“It’s a service to humanity,” said Dr. Basheer Ahmed, who founded the clinic. “There’s definitely a bad need in the community.”

About 6,000 North Texas children are in foster care each year, according to Child Protective Services. In recent years, local community leaders say, there have been a handful of times when a Muslim foster home was needed but not available, including twice in the past few months.

Is it just me or does the information in the first paragraph and the fourth paragraph seem to conflict? Are Muslim foster parents almost always unavailable (first paragraph) or occasionally unavailable (fourth paragraph)? It’s been a long week, kind GetReligion readers, so please help me understand what I’m missing!

My other question: Is there a holy ghost in this story? Could it be that Muslim beliefs on adoption are at play here? Mollie posted in 2010 on “Why Muslims don’t adopt?” (If you’re not familiar with Muslim beliefs on adoption, that link is extremely helpful.)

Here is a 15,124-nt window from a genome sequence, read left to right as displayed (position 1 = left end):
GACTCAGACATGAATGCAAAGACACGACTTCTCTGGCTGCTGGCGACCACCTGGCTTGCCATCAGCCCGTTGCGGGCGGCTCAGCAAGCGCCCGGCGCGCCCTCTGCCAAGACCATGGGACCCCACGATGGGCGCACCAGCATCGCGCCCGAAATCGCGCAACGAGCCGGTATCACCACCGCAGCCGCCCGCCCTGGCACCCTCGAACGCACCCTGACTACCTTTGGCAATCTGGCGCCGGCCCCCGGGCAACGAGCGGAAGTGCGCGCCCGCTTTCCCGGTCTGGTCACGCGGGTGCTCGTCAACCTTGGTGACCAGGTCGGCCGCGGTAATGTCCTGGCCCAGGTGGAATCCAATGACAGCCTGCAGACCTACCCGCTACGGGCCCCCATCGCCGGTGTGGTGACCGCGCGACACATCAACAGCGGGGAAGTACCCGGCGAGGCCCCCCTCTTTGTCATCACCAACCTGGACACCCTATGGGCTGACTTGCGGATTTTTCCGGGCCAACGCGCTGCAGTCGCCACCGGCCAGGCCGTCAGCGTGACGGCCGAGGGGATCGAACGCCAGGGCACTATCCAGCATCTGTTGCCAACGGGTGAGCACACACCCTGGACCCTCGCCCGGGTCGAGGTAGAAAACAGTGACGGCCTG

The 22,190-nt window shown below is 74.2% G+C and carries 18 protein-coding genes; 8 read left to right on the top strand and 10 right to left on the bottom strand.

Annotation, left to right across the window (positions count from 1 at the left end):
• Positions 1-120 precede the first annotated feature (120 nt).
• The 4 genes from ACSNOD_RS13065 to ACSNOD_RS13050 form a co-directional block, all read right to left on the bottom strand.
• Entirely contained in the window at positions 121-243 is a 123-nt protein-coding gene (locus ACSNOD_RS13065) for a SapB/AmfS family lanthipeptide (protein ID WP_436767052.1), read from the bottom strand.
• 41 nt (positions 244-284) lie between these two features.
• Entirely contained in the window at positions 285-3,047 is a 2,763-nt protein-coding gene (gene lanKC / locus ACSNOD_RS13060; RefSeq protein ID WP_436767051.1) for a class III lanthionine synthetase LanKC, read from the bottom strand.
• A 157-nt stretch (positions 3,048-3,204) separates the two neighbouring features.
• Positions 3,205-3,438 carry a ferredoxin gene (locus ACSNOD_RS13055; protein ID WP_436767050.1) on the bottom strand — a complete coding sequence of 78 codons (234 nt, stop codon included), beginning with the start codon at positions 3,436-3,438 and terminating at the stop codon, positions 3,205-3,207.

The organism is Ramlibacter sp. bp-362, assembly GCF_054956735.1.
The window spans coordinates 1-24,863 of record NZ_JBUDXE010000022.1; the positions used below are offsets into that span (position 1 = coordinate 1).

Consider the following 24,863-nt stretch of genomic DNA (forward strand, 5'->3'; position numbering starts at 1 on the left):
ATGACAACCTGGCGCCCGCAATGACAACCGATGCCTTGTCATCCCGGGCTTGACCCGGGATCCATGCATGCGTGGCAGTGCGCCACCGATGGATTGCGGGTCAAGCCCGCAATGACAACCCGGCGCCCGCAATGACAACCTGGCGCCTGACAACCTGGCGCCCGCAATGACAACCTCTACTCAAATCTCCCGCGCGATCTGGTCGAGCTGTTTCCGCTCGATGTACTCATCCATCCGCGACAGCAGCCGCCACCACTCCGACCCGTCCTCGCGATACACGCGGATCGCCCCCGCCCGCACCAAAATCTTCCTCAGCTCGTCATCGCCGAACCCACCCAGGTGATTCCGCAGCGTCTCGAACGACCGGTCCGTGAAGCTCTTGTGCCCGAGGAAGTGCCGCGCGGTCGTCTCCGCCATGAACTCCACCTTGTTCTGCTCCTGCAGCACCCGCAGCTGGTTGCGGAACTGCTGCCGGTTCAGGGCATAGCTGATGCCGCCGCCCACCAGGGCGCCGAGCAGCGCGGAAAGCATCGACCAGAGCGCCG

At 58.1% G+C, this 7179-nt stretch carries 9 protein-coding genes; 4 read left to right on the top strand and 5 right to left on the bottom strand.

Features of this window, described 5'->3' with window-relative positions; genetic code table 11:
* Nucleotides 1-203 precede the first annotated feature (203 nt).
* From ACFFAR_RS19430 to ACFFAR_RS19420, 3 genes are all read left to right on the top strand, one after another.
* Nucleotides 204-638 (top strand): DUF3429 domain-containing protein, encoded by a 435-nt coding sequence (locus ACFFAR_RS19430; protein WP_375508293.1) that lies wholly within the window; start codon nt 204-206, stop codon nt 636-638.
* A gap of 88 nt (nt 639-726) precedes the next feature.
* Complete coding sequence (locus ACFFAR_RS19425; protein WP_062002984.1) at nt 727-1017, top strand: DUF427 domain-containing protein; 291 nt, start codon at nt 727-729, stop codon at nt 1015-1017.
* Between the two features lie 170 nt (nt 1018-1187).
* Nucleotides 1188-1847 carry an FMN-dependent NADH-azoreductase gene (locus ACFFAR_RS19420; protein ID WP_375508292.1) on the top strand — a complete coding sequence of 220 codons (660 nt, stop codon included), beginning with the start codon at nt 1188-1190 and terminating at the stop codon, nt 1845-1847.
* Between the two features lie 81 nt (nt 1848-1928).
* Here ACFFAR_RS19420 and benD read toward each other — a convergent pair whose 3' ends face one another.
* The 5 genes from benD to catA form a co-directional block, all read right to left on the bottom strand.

So does the Morning News address the religion angle (as it relates to Muslim beliefs)? Sort of:

Though Islam requires adults to be honest with children about their family lineage, the religion endorses fostering and adoption, said Imam Zia Sheikh of the Islamic Center of Irving.

“Looking after orphans and taking care of them is actually encouraged in Islam,” he said

If you didn’t click the previous link already, go ahead and do it now. Now that you’re up to speed, here’s a question: Is it accurate to say that Islam encourages adoption? Or is the subject perhaps a bit more complicated than the two paragraphs blockquoted above?